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The Gendered Toys Debate

Date: December 1, 2014 Categories: Blog

Toy department shoppers can often see, even before entering an aisle, whether it contains an abundance of pinks, purples and princesses or primary colored superheroes, automobiles and legos. If this gendering of toys is good, bad or otherwise, has been debated for some time.

There have been studies indicating that babies who haven’t been influenced by anyone yet tend to pick toys intended for their own gender. Toy makers may just be marketing what kids like, this argument states. Whattoexpect.com has an article explaining biological differences impacting how boys and girls tend to play.

On the other hand, play is how children learn and practice many of the skills they will need for adulthood. It is theorized that a boy who isn’t allowed to play house, may not practice nurturing and domestic skills that would make him a better father. Girls who focus on makeup and dolls may not realize that they enjoy and are good at strategy and planning, which they might have learned from building toys, traditionally reserved for boys. Each toy teaches children different things.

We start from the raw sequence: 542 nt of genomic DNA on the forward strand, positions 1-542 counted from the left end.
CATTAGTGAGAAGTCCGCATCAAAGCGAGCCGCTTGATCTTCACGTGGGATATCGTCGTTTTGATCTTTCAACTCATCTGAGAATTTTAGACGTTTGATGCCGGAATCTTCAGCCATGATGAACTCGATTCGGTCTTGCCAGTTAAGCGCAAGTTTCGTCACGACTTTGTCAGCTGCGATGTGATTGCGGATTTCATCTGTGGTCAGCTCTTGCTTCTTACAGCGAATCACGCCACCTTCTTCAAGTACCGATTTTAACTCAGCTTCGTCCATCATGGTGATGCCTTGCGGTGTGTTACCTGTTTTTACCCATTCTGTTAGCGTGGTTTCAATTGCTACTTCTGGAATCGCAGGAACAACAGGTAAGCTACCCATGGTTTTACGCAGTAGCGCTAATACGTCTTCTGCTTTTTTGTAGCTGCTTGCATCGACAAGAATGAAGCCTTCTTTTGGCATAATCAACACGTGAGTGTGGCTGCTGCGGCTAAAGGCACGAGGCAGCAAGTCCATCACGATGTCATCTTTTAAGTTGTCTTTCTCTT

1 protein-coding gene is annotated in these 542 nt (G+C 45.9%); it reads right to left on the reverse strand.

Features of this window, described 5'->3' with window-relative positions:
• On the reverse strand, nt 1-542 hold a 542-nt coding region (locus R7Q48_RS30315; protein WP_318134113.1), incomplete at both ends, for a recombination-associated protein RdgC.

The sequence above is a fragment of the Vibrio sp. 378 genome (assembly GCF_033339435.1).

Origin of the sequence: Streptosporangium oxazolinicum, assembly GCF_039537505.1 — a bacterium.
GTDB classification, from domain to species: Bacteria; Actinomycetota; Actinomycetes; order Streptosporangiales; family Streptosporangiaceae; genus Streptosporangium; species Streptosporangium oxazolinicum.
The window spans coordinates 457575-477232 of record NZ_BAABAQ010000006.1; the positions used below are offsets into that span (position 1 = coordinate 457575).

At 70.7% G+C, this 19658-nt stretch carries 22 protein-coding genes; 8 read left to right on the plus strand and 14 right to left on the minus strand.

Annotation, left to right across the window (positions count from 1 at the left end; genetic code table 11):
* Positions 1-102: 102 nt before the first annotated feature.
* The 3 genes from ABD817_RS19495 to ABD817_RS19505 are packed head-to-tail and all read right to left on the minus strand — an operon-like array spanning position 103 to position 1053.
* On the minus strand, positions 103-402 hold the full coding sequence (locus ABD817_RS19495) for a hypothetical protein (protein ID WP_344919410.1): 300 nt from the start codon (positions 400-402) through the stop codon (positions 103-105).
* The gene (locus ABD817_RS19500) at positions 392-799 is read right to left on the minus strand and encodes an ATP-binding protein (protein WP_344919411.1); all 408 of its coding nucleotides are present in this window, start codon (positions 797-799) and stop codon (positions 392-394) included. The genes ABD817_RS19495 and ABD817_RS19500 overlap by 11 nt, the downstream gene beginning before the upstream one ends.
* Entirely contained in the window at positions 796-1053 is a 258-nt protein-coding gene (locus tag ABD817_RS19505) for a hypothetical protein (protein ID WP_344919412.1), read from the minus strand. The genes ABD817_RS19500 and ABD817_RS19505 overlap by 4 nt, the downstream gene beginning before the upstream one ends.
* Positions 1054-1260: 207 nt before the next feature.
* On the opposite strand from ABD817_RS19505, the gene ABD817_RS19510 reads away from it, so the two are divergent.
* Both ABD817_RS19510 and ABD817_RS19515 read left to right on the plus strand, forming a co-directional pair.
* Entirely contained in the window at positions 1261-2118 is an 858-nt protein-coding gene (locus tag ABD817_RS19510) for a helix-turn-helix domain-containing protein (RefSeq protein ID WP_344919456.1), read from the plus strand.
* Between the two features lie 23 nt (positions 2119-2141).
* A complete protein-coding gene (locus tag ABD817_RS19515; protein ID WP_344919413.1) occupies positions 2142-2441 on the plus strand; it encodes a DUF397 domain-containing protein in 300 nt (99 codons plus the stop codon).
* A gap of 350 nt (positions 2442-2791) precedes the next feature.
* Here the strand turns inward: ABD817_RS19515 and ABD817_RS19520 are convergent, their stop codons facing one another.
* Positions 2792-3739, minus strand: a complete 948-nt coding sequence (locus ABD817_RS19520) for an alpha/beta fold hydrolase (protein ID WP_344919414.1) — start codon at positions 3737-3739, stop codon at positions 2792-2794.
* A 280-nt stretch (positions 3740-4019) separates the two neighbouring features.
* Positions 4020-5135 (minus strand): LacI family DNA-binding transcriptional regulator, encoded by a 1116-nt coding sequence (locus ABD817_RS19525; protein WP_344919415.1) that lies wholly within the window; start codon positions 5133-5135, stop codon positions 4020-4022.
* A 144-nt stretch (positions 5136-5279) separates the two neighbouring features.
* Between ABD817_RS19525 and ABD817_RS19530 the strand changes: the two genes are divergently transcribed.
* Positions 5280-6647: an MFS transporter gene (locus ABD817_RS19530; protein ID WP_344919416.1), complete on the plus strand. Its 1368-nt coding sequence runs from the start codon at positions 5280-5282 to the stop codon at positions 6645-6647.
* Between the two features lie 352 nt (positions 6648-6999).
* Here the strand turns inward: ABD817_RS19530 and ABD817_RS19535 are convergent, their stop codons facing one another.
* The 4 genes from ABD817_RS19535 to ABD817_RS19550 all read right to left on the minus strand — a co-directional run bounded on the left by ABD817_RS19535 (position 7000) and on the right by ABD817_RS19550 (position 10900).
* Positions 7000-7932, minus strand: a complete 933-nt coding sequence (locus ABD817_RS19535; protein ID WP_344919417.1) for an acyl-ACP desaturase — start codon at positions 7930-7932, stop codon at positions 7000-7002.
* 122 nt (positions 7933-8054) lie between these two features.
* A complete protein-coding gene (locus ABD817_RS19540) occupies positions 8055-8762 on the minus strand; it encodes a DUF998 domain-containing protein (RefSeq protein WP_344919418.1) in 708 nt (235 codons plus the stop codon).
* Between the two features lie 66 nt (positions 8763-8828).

Those against gender specific toys have stated that restricting children to only the toys intended for their gender, may force them into stereotyped gender roles and not encourage them to express who they really are. It may even cause them to believe that they cannot be good at school subjects or jobs “reserved” for the other half of the population.
Some parents get around this gender divide by selecting toys that are not clearly meant for either boys or girls. Scholastic has a list of suggested gender neutral toys. These are also a good option for parents who have or are planning to have multiple children of different genders and don’t want to feel pressured to re-buy a toy because it isn’t the “right” color.

What are your thoughts on this subject? What sorts of toys do you buy for the children in your life and why?